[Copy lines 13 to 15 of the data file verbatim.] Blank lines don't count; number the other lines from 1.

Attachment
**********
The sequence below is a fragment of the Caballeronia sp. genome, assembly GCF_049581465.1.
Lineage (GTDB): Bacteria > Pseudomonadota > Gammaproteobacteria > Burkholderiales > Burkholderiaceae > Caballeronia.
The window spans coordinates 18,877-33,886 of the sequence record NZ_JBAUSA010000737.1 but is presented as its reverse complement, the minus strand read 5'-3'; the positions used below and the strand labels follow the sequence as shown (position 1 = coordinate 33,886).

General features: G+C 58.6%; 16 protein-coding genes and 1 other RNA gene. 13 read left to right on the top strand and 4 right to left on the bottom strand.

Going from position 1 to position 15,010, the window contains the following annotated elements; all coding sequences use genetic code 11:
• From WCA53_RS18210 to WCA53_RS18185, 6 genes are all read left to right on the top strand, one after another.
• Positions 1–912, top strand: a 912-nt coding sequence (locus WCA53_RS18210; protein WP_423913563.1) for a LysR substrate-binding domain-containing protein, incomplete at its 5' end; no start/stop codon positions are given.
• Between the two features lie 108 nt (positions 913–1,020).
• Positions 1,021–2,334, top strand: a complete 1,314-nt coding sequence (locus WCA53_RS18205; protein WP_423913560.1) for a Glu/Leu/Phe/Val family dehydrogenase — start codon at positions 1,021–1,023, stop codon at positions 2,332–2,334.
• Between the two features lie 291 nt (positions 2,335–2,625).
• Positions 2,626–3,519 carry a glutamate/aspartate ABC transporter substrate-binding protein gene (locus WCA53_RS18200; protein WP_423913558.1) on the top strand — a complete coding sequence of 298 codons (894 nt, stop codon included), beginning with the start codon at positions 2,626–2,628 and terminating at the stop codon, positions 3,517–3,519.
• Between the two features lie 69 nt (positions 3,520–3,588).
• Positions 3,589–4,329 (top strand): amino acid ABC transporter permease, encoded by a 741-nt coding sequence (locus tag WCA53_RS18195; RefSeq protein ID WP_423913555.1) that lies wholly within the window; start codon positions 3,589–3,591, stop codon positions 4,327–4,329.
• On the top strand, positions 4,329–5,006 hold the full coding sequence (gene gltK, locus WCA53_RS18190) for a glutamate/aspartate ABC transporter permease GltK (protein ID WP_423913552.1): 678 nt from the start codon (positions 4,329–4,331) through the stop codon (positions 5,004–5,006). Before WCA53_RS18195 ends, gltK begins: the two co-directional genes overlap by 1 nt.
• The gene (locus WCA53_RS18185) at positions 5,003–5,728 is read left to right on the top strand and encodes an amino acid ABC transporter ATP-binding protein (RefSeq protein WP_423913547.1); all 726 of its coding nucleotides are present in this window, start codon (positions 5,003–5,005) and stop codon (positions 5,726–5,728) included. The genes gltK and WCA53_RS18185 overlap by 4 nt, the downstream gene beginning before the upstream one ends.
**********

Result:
• Positions 3,589–4,329 (top strand): amino acid ABC transporter permease, encoded by a 741-nt coding sequence (locus tag WCA53_RS18195; RefSeq protein ID WP_423913555.1) that lies wholly within the window; start codon positions 3,589–3,591, stop codon positions 4,327–4,329.
• On the top strand, positions 4,329–5,006 hold the full coding sequence (gene gltK, locus WCA53_RS18190) for a glutamate/aspartate ABC transporter permease GltK (protein ID WP_423913552.1): 678 nt from the start codon (positions 4,329–4,331) through the stop codon (positions 5,004–5,006). Before WCA53_RS18195 ends, gltK begins: the two co-directional genes overlap by 1 nt.
• The gene (locus WCA53_RS18185) at positions 5,003–5,728 is read left to right on the top strand and encodes an amino acid ABC transporter ATP-binding protein (RefSeq protein WP_423913547.1); all 726 of its coding nucleotides are present in this window, start codon (positions 5,003–5,005) and stop codon (positions 5,726–5,728) included. The genes gltK and WCA53_RS18185 overlap by 4 nt, the downstream gene beginning before the upstream one ends.